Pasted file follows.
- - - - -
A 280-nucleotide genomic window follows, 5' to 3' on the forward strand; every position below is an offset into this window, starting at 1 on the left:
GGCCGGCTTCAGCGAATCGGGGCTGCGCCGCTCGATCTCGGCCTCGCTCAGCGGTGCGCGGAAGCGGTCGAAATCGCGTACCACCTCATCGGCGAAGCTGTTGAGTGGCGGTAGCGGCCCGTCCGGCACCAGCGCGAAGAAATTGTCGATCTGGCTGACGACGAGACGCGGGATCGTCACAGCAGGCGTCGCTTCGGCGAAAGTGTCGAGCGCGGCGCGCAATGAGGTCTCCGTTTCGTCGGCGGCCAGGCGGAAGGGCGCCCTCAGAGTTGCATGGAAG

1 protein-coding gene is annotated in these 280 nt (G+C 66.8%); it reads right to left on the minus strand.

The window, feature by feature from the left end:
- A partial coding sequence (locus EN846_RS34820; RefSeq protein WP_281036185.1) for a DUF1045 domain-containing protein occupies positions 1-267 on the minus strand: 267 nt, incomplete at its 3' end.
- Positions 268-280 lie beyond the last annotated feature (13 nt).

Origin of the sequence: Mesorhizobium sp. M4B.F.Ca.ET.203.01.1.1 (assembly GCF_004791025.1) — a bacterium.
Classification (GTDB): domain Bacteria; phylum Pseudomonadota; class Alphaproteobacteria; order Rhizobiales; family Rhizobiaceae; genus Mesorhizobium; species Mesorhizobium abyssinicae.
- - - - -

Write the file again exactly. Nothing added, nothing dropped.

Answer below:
A 280-nucleotide genomic window follows, 5' to 3' on the forward strand; every position below is an offset into this window, starting at 1 on the left:
GGCCGGCTTCAGCGAATCGGGGCTGCGCCGCTCGATCTCGGCCTCGCTCAGCGGTGCGCGGAAGCGGTCGAAATCGCGTACCACCTCATCGGCGAAGCTGTTGAGTGGCGGTAGCGGCCCGTCCGGCACCAGCGCGAAGAAATTGTCGATCTGGCTGACGACGAGACGCGGGATCGTCACAGCAGGCGTCGCTTCGGCGAAAGTGTCGAGCGCGGCGCGCAATGAGGTCTCCGTTTCGTCGGCGGCCAGGCGGAAGGGCGCCCTCAGAGTTGCATGGAAG

1 protein-coding gene is annotated in these 280 nt (G+C 66.8%); it reads right to left on the minus strand.

The window, feature by feature from the left end:
- A partial coding sequence (locus EN846_RS34820; RefSeq protein WP_281036185.1) for a DUF1045 domain-containing protein occupies positions 1-267 on the minus strand: 267 nt, incomplete at its 3' end.
- Positions 268-280 lie beyond the last annotated feature (13 nt).

Origin of the sequence: Mesorhizobium sp. M4B.F.Ca.ET.203.01.1.1 (assembly GCF_004791025.1) — a bacterium.
Classification (GTDB): domain Bacteria; phylum Pseudomonadota; class Alphaproteobacteria; order Rhizobiales; family Rhizobiaceae; genus Mesorhizobium; species Mesorhizobium abyssinicae.